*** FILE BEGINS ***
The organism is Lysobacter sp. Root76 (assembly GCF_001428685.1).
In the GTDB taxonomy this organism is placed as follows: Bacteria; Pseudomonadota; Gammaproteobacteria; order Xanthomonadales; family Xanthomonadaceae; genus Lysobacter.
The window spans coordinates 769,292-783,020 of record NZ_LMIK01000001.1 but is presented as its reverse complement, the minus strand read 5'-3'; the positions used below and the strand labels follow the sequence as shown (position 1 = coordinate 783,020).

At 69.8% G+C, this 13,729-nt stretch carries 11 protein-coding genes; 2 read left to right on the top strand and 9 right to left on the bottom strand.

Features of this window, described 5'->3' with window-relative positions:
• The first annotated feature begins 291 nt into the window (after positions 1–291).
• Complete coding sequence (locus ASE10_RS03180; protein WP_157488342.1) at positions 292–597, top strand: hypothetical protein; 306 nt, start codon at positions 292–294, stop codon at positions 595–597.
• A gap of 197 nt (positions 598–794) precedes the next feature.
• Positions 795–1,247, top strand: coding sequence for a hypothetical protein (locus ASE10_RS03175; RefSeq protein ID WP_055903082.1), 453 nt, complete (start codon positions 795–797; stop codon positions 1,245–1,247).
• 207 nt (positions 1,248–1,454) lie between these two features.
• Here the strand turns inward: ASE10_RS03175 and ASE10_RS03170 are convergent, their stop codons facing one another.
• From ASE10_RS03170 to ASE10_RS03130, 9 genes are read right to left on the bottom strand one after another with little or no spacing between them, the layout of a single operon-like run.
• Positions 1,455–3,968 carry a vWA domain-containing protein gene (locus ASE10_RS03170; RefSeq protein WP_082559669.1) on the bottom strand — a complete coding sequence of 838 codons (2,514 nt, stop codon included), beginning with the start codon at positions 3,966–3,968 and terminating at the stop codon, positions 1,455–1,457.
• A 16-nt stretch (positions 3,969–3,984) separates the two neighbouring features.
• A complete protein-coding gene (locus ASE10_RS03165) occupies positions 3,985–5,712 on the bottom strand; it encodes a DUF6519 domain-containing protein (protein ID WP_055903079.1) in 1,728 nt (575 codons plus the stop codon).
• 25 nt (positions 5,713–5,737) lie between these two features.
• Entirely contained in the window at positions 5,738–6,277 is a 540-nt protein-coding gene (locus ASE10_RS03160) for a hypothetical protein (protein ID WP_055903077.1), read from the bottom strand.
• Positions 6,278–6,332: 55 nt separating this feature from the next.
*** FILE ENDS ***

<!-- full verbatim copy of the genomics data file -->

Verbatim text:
The organism is Lysobacter sp. Root76 (assembly GCF_001428685.1).
In the GTDB taxonomy this organism is placed as follows: Bacteria; Pseudomonadota; Gammaproteobacteria; order Xanthomonadales; family Xanthomonadaceae; genus Lysobacter.
The window spans coordinates 769,292-783,020 of record NZ_LMIK01000001.1 but is presented as its reverse complement, the minus strand read 5'-3'; the positions used below and the strand labels follow the sequence as shown (position 1 = coordinate 783,020).

At 69.8% G+C, this 13,729-nt stretch carries 11 protein-coding genes; 2 read left to right on the top strand and 9 right to left on the bottom strand.

Features of this window, described 5'->3' with window-relative positions:
• The first annotated feature begins 291 nt into the window (after positions 1–291).
• Complete coding sequence (locus ASE10_RS03180; protein WP_157488342.1) at positions 292–597, top strand: hypothetical protein; 306 nt, start codon at positions 292–294, stop codon at positions 595–597.
• A gap of 197 nt (positions 598–794) precedes the next feature.
• Positions 795–1,247, top strand: coding sequence for a hypothetical protein (locus ASE10_RS03175; RefSeq protein ID WP_055903082.1), 453 nt, complete (start codon positions 795–797; stop codon positions 1,245–1,247).
• 207 nt (positions 1,248–1,454) lie between these two features.
• Here the strand turns inward: ASE10_RS03175 and ASE10_RS03170 are convergent, their stop codons facing one another.
• From ASE10_RS03170 to ASE10_RS03130, 9 genes are read right to left on the bottom strand one after another with little or no spacing between them, the layout of a single operon-like run.
• Positions 1,455–3,968 carry a vWA domain-containing protein gene (locus ASE10_RS03170; RefSeq protein WP_082559669.1) on the bottom strand — a complete coding sequence of 838 codons (2,514 nt, stop codon included), beginning with the start codon at positions 3,966–3,968 and terminating at the stop codon, positions 1,455–1,457.
• A 16-nt stretch (positions 3,969–3,984) separates the two neighbouring features.
• A complete protein-coding gene (locus ASE10_RS03165) occupies positions 3,985–5,712 on the bottom strand; it encodes a DUF6519 domain-containing protein (protein ID WP_055903079.1) in 1,728 nt (575 codons plus the stop codon).
• 25 nt (positions 5,713–5,737) lie between these two features.
• Entirely contained in the window at positions 5,738–6,277 is a 540-nt protein-coding gene (locus ASE10_RS03160) for a hypothetical protein (protein ID WP_055903077.1), read from the bottom strand.
• Positions 6,278–6,332: 55 nt separating this feature from the next.